This force-sensing resistor (FSR) from Interlink Electronics is a passive component that acts as a variable resistor, with resistance decreasing in response to increasing applied force, which makes it easy to add a touch interface to your project or create a robot with much more sophisticated tactile senses than are possible with simple lever switches. The polymer thick film (PTF) device is optimized for use in human touch control of electronic devices and can sense an applied force anywhere in the active area ranging from a few dozen grams to a few kilograms (0.2 N to 20 N).
In our tests, the resistance exceeded 1 MΩ with no applied pressure and ranged from around 100 kΩ to a few hundred Ohms as finger pressure varied from light (a few dozen grams) to heavy (pressing as hard as possible). The resistance is very stable when the pressure is fixed, and the readings are very repeatable (there are no problems with hysteresis). This resistance range is well suited to work directly with the internal pull-ups of many microcontrollers such as AVRs and PICs. The FSR was responsive enough and sensitive enough to distinctly pick up light, rapid finger taps, and it was even able to pick up the vibrations of a small vibration motor placed on it on the motor’s side.
Force-sensing resistor (24″×0.4″ strip) adhesive backing.
The 25″ × 0.6″ strip is flexible, light (5 g), and extremely thin (0.02″), and it has an active sensing area of 24″ × 0.4″. It does not appreciably compress when pressure is applied. The FSR has a masked adhesive backing for easy mounting, and the 1″ flexible male leads give you a convenient way to integrate the part into your project. The two male pins (called “solder tabs”) have a 0.1″ spacing, which means they are compatible with most solderless breadboards and perfboards, though the solder tabs are too short to work well with many 0.1″ connectors.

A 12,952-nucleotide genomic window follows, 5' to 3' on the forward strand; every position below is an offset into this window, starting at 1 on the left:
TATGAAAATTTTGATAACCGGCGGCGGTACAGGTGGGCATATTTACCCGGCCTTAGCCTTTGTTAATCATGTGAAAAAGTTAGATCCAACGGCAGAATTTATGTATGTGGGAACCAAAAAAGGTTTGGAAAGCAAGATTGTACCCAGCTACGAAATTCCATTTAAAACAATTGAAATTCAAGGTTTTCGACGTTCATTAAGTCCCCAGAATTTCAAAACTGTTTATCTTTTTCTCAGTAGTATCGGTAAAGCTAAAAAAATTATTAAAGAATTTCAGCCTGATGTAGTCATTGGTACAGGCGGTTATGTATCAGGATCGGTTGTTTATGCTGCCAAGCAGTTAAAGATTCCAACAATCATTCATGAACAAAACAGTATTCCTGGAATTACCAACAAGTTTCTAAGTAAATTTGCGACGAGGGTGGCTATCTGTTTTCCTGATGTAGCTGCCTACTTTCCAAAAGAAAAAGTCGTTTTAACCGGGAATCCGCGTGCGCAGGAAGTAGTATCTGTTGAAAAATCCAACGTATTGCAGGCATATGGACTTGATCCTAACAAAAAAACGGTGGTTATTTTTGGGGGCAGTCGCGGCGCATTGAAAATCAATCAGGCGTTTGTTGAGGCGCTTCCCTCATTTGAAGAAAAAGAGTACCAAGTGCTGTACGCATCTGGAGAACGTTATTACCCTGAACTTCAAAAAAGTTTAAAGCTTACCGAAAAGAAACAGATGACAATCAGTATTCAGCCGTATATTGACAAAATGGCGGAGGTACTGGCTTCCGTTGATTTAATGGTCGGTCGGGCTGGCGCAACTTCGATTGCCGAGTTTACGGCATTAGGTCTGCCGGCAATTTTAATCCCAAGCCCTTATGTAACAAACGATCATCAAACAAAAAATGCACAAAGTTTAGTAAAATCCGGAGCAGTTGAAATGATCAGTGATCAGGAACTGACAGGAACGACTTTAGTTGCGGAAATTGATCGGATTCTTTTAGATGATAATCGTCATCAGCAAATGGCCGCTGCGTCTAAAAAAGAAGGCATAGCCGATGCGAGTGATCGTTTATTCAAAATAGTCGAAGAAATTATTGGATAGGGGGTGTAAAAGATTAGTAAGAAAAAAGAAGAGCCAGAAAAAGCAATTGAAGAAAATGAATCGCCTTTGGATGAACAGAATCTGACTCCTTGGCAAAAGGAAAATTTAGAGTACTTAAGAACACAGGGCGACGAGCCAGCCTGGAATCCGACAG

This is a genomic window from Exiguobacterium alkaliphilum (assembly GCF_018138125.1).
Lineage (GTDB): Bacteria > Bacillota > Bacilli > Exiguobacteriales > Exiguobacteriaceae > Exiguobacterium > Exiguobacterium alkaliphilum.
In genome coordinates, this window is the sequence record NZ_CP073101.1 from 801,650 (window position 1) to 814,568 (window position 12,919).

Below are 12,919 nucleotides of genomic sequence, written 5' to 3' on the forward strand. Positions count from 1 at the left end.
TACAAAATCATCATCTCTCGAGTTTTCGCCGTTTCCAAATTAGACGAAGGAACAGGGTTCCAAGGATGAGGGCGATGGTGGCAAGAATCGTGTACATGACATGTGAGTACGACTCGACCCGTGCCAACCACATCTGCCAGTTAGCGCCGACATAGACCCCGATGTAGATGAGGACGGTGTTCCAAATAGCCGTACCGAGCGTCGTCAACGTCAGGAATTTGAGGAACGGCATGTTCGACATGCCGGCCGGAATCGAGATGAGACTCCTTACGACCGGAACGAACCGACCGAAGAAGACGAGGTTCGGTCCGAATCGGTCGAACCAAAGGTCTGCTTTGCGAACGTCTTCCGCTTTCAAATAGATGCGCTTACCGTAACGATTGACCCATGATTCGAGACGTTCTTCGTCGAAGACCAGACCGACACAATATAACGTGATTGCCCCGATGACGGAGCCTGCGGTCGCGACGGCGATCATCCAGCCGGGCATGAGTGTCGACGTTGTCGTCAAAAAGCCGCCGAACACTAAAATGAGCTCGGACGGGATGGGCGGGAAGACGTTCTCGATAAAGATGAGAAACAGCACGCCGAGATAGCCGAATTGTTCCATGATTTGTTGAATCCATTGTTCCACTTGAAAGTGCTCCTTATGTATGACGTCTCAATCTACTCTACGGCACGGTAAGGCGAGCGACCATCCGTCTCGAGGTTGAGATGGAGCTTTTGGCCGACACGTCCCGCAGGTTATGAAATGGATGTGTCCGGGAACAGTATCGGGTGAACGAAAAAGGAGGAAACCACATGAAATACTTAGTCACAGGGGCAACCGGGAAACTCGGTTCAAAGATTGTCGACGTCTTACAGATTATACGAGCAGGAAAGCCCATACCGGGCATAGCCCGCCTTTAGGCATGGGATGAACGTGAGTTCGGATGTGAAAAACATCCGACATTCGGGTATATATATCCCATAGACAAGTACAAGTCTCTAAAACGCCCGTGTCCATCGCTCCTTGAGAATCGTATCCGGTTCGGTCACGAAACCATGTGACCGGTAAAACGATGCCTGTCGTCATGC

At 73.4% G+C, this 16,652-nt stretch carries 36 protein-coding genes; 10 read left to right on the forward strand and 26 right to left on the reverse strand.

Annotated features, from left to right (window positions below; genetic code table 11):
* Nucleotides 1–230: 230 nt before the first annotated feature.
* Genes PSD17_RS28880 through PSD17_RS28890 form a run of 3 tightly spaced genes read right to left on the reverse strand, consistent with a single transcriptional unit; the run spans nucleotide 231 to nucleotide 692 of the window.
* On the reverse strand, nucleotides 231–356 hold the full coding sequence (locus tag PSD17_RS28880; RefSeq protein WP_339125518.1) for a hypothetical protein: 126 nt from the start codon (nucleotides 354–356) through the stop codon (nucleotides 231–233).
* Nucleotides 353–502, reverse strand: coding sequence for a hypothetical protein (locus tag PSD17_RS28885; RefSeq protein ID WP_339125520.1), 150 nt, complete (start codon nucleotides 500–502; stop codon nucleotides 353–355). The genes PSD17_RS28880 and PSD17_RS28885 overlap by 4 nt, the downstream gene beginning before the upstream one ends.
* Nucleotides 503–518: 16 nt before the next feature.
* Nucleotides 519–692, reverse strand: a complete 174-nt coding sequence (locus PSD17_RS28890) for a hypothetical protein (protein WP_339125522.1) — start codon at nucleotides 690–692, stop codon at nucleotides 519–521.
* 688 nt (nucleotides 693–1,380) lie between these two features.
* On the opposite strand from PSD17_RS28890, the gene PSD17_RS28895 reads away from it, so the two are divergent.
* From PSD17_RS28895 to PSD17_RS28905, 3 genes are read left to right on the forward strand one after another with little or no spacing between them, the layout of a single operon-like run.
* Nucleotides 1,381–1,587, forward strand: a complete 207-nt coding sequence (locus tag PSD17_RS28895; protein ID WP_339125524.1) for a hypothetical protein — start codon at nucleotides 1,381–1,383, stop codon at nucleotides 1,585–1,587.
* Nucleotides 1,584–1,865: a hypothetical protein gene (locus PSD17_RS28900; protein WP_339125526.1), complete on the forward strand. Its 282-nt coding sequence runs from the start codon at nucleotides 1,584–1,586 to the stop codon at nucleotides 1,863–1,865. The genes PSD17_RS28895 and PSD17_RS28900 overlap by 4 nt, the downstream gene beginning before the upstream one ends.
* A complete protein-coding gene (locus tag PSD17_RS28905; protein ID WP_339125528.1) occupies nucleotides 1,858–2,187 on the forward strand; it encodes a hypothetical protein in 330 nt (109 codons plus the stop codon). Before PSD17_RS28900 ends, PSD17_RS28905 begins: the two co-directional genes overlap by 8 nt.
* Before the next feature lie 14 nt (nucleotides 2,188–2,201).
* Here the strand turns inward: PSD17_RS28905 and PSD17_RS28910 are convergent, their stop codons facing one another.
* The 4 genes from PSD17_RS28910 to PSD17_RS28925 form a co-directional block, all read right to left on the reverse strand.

Note that this FSR is not a load cell or strain gauge, and it is not suitable for precision force measurements. While it can be used for high-resolution dynamic measurement, only qualitative results are generally attainable. Force accuracy ranges from 5% to 25% depending on a number of factors, and the resolution is better than 0.5% of the full range. Please see the resources tab for more information, including force-vs-resistance curves, integration notes, usage tips, and suggested electrical circuits.
This sensor should be mounted flat or with only a slight curve. Bending or kinking the strip applies pressure that changes the resistance and can lead to false measurements.
A variety of force-sensing resistors (FSRs).
Interlink refers to this product as part number FSR 408 in their FSR 400 series. We have eight versions of force-sensing resistors available, which lets you choose the one with the dimensions that best suit your application:
- 0.2″-diameter circle (FSR 400)
- 0.25″-diameter circle, short tail (FSR 400 Short)
- 0.6″-diameter circle (FSR 402)
- 0.6″-diameter circle, short tail (FSR 402 Short)
- 1.5″×1.5″ square (FSR 406)
- 24″×0.4″ strip (FSR 408)
- 1.4″×0.4″ strip (standard FSLP)
- 4.0″×0.4″ strip (10 cm FSLP)
Note that the last two sensors in this list are FSLPs (force-sensing linear potentiometers) that let you detect both the amount of applied force and where on the strip the force was applied.
- Pressure-sensitive touch user interface
- Drum strip for an electronic instrument
- Alarm system sensor:
- alert when an object is removed
- alert when intruder steps on it
May 2014 update: We have changed the width dimension in this product’s name from 0.25″ to 0.4″ so the name more accurately reflects the product. The product itself has not changed (the active area has always been 0.4″ wide). The old product name was Force-Sensing Resistor – 24″ × 0.25″ Strip.
|Size:||25″ × 0.6″ × 0.02″1|
Be The First To Review This Product!
Help other Little Bird Company Pty Ltd users shop smarter by writing reviews for products you have purchased.